TrainerM’s next lesson started. I gave Raglan all of the reins and slumped in my saddle, exhausted. Without even thinking about it I moved his hip around again, my legs on auto pilot.

“Go jump that vertical.”

I perked up in my saddle, then peered at the jump from across the arena. “It’s tall.”

TrainerM laughed. “It’s like knee height for your horse.”

Was this a test, I wondered? I wasn’t ready to jump yet, right? RIGHT!? But TrainerM wouldn’t have told me to jump the vertical if she didn’t think we would make it over the vertical… I stewed for a couple more laps, my face screwed up in consideration. We walked over to the vertical. It was on the fifth holewas that two feet? I couldn’t remember, but it looked pretty tiny from up close.

“Just trot it,” TrainerM said. “He’s jumped higher than that, hasn’t he?”

So we trotted it. And it was so easy. Raglan made 2’3″ feel like a cavaletti.

The paint’s still drying… but with any luck we’re only a few more coats away from being roadworthy.

Saddle Hunt Saga #1: 2004 Luc Childéric

Saddle Hunt Saga #1: 2004 Luc Childéric

AND SO IT BEGINS. Buckle yourself in, folks, the saddle hunt is on.

Our first contender is a 2004 Luc Childéric from Redwood Tack for $1,174.99! Here’s the stats:

A little bit about Luc Childéric…

The brand was established in 1991, after Childeric spent 10 years in Normandy working for a French saddle maker and then decided to strike out on his own. His design philosophy is centered around the idea of harmony—according to Luc “each saddle has to have everything in harmony – seat, shape, stirrup bar placement, blocks panels etc, to have the best result”. He focuses on creating a sense of “balance, contact and freedom of horse”. They’re high quality saddles, but they’re not as popular as other French brands (CWD, Devoucoux, etc.) which makes for a lower price point.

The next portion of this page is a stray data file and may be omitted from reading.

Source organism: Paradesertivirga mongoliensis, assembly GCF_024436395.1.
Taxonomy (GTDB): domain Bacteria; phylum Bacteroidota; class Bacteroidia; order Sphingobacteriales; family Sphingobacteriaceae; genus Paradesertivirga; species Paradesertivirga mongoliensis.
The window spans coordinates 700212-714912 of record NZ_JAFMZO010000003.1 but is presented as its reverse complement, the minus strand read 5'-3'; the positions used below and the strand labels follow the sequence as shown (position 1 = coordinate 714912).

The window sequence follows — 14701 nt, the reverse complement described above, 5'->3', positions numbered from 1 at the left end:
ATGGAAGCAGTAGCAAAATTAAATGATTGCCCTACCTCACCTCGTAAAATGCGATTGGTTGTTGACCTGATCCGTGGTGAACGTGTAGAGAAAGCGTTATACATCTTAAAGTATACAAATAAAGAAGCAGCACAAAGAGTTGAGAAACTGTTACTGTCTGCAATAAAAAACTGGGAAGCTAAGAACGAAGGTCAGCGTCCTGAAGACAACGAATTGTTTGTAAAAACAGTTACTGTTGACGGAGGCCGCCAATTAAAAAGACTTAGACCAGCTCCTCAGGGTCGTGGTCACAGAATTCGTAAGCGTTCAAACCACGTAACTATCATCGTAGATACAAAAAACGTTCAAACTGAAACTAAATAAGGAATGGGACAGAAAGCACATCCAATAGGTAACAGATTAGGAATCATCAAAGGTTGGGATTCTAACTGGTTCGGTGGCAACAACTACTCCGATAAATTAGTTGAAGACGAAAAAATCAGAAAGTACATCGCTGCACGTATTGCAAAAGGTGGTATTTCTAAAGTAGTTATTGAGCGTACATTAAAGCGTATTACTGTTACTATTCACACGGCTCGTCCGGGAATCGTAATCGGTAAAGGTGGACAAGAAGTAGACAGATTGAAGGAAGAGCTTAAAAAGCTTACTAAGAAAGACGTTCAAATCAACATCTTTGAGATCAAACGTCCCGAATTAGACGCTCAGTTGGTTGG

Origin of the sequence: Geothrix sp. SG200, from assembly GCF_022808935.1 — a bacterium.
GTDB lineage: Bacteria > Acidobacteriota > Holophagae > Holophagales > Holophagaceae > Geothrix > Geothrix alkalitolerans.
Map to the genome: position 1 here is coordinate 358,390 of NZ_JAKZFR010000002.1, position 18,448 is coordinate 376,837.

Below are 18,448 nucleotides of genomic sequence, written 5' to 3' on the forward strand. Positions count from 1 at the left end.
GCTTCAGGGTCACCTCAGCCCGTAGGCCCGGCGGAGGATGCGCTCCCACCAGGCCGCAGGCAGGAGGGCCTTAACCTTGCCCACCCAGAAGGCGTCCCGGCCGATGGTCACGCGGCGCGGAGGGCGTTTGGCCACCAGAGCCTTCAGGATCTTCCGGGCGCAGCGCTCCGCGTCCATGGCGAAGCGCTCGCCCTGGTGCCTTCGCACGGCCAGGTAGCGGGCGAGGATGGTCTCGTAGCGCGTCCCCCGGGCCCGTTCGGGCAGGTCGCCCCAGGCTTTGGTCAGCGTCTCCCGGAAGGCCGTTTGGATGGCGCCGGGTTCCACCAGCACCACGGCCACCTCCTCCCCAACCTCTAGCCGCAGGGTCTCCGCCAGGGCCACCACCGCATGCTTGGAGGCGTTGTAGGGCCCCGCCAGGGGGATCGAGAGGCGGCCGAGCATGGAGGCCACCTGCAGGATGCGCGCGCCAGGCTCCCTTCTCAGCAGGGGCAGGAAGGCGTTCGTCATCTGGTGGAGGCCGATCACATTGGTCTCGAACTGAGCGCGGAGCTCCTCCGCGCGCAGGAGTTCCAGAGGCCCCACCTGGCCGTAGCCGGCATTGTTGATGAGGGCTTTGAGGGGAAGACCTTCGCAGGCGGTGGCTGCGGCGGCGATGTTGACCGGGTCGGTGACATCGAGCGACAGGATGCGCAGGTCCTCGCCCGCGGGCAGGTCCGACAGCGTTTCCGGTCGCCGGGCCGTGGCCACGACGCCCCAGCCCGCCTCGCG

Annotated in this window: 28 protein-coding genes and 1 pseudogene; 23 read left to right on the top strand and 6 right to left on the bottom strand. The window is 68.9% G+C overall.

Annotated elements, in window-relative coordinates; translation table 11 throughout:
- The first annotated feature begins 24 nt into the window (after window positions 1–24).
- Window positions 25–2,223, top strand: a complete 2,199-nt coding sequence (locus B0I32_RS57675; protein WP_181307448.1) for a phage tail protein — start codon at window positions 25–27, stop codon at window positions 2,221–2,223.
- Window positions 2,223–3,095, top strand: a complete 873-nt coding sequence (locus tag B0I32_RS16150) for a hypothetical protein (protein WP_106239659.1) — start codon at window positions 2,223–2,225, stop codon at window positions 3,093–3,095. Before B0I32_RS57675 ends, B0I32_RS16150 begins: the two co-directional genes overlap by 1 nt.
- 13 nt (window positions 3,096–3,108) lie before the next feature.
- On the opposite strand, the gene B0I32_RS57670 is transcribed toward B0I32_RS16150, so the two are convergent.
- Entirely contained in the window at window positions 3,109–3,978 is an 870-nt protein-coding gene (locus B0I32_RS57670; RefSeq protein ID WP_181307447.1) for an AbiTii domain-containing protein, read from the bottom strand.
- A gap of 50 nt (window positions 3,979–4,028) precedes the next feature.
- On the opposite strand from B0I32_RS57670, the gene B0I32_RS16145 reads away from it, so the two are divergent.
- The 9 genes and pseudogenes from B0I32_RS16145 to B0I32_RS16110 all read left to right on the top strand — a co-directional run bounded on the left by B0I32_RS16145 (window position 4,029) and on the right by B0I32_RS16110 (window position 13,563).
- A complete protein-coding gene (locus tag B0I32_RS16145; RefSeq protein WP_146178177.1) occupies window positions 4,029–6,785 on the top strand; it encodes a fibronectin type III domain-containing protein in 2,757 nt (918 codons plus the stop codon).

My impression of the saddle right out of the box…

It smelled so good. Leah (the owner of Redwood Tack) must have cleaned it right before she took it to the post office. I could tell that the leather was well cared for, but the flaps were thicker and not as grippy as the Devoucoux. It seemed a little stiff, but it was very handsome! It definitely had a more narrow tree, too.

Checking the fit for Raglan…

StevieO came with me to the barn to try the Childéric on Raglan. The first thing we did was slap the saddle up on his back without any other extras to distract us from the fit.

From the side, I liked that his giant shoulders looked like they had space and that he made the saddle look small (which usually means it will fit me). It also looked like it was pretty level!